Pantera's gravestone is the one on the left

In 1859 a gravestone surfaced in Germany for a Roman soldier called Tiberius Iulius Abdes Pantera, whose unit Cohors I Sagittariorum had served in Judea before Germany – romantic historians have hypothesized this to be Jesus’ father, especially as ‘Abdes’ (‘servant of God’) suggests a Jewish background.

Tib(erius) Iul(ius) Abdes Pantera
Sidonia ann(orum) LXII
stipen(diorum) XXXX miles exs(ignifer?)
coh(orte) I sagittariorum
h(ic) s(itus) e(st)
Tiberius Iulius Abdes Pantera
from Sidon, aged 62 years
served 40 years, former standard bearer (?)
of the First Cohort of Archers
lies here

The gravestone is now in the Römerhalle museum in Bad Kreuznach, Germany.

It appears this First Cohort of Archers moved from Palestine to Dalmatia in 6 AD, and to the Rhine in 9 AD. Pantera came from Sidon, on the coast of Phoenicia just west of Galilee, presumably enlisted locally. He served in the army for 40 years until some time in the reign of Tiberius. On discharge he would have been granted citizenship by the Emperor (and been granted freedom if he had formerly been a slave), and added the Emperor’s name to his own. Tiberius ruled from 14 AD to 37 AD. Pantera’s 40 years of service would therefore have started between 27 BC and 4 BC.

As Pantera would probably have been about 18 when he enlisted, it means he was likely born between 45 BC and 22 BC. He could have been as old as 38 or as young as 15 at the time of Jesus’ conception in the summer of 7 BC.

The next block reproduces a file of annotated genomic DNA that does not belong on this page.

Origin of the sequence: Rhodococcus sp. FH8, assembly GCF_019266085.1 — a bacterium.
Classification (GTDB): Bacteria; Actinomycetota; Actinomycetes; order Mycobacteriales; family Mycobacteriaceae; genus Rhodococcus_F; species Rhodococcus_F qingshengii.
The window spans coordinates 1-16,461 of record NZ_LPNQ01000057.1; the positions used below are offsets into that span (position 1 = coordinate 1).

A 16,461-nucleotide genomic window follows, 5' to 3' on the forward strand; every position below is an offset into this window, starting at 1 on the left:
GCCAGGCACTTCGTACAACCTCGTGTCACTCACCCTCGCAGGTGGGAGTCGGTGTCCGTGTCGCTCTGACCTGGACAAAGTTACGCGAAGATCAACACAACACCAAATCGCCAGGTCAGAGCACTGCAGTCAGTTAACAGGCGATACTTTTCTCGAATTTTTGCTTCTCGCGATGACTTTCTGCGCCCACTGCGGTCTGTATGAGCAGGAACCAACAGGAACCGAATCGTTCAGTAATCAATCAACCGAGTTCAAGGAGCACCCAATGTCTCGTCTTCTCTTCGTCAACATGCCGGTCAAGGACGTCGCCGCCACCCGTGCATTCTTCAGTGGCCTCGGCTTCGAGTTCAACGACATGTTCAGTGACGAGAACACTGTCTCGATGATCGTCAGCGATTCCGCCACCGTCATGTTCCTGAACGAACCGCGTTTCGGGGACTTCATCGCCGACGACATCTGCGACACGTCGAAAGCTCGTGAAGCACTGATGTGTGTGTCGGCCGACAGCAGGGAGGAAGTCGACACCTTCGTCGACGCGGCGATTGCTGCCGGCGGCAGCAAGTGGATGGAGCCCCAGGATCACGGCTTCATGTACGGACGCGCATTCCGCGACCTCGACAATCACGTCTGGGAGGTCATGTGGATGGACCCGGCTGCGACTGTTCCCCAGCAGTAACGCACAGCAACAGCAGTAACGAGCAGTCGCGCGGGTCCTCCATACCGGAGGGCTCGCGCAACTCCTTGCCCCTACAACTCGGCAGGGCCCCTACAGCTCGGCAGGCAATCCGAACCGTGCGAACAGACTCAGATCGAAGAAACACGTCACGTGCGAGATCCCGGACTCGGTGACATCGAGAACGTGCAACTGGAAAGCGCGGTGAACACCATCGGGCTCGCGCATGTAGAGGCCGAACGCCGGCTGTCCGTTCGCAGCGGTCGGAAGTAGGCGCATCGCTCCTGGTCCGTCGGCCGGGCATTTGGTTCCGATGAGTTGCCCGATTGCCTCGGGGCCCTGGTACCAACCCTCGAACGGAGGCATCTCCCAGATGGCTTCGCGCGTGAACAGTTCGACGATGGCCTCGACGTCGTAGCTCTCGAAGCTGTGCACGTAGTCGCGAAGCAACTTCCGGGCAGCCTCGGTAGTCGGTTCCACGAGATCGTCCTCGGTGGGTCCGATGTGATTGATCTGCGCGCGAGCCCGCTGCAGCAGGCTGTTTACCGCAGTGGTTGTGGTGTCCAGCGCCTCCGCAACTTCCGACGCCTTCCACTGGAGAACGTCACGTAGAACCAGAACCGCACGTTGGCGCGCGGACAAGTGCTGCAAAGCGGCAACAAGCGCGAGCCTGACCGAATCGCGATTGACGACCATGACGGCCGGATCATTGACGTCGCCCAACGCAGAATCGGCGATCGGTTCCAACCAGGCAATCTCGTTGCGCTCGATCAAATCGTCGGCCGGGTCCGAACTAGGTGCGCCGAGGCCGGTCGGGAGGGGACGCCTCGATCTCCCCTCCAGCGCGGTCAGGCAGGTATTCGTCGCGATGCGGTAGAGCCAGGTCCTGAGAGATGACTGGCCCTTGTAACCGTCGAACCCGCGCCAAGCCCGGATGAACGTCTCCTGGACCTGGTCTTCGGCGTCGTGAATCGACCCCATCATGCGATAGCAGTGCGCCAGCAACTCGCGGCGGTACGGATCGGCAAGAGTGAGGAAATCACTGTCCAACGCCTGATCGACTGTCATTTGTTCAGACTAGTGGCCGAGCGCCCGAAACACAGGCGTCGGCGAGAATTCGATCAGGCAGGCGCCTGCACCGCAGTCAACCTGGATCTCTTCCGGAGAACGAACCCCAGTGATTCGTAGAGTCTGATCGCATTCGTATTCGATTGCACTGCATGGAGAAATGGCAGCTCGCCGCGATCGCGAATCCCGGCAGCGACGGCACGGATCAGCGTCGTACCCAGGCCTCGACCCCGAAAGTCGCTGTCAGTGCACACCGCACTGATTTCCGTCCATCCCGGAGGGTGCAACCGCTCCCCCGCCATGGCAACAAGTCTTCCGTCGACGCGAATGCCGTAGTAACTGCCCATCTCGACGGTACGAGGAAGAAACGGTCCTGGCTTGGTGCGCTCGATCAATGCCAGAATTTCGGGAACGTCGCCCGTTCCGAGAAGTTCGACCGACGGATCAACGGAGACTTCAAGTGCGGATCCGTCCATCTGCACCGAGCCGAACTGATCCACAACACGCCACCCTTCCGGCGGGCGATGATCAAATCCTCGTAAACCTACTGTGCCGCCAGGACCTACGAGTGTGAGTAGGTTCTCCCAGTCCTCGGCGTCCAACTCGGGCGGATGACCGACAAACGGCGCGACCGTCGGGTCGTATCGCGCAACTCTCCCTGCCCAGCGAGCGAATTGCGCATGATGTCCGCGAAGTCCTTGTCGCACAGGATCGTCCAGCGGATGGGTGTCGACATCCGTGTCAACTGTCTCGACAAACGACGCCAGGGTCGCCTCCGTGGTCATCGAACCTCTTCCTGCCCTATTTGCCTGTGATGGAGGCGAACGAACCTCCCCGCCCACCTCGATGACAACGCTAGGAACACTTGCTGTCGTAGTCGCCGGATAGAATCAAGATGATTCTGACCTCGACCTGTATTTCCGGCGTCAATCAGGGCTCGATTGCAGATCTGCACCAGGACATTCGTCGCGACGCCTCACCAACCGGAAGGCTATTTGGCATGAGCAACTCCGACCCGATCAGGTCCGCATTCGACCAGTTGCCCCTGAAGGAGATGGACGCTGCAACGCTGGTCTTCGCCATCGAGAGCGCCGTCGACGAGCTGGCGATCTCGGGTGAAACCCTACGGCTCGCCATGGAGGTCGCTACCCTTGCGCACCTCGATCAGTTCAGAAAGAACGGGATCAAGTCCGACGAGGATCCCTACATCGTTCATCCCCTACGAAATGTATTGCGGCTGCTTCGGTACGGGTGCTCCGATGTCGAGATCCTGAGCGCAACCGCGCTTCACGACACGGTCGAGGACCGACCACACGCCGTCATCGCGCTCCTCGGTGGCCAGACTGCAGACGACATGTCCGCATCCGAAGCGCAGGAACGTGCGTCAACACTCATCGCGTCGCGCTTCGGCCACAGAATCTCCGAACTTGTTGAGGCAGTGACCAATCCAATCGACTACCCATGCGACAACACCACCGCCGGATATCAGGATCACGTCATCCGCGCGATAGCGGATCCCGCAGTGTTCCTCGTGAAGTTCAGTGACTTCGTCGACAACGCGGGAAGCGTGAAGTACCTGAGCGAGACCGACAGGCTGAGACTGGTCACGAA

In 6 AD when Jesus was 12, Judas of Galilee led a popular uprising that captured Sepphoris, the capital of Galilee. The uprising was crushed by the Romans some four miles north of Nazareth. It is possible (and appealing to lovers of historical irony) that Pantera and Joseph fought on opposite sides. As Joseph is never heard of again he may well have been killed in the battle, or have been among the 2,000 Jewish rebels crucified afterwards.

So Tiberius Iulius Abdes Pantera is indeed a possibility as Jesus’ father. The only thing we know for certain is that Mary’s husband Joseph wasn’t the father, and that Mary was already pregnant when they married. It could have been rape, or Mary may have been a wild young teen who fell for a handsome man in a uniform, even if he was part of an occupying army. It happens.

No room in the kataluma

In ancient farm households in many parts of the world, animals are kept under the house in the winter or at night. The advantages are that it keeps them safe, and that they provide heat for the family above.

Sheep kept under the house in a modern small farm

In the ancient Greek world, the upstairs living and dining area was called the ‘kataluma‘. This is the word used in the story of Jesus’ birth in the Gospels, but commonly translated into English as ‘inn’.

When Joseph went to visit his family in Bethlehem towards the end of Mary’s pregnancy, there was ‘no room in the kataluma‘ – and no privacy for childbirth either – so naturally Mary had the baby downstairs and put him in a manger. Again, the manger was a logical choice: off the ground, and away from the animals that were out in the fields with the shepherds (and angels…) It wasn’t winter, or the sheep would have been inside; it was the spring lambing season, or the shepherds wouldn’t have been so attentive.

A fairly substantial traditional farming house: kataluma upstairs, manger in a room underneath

And if anyone has better pictures of a kataluma, please share!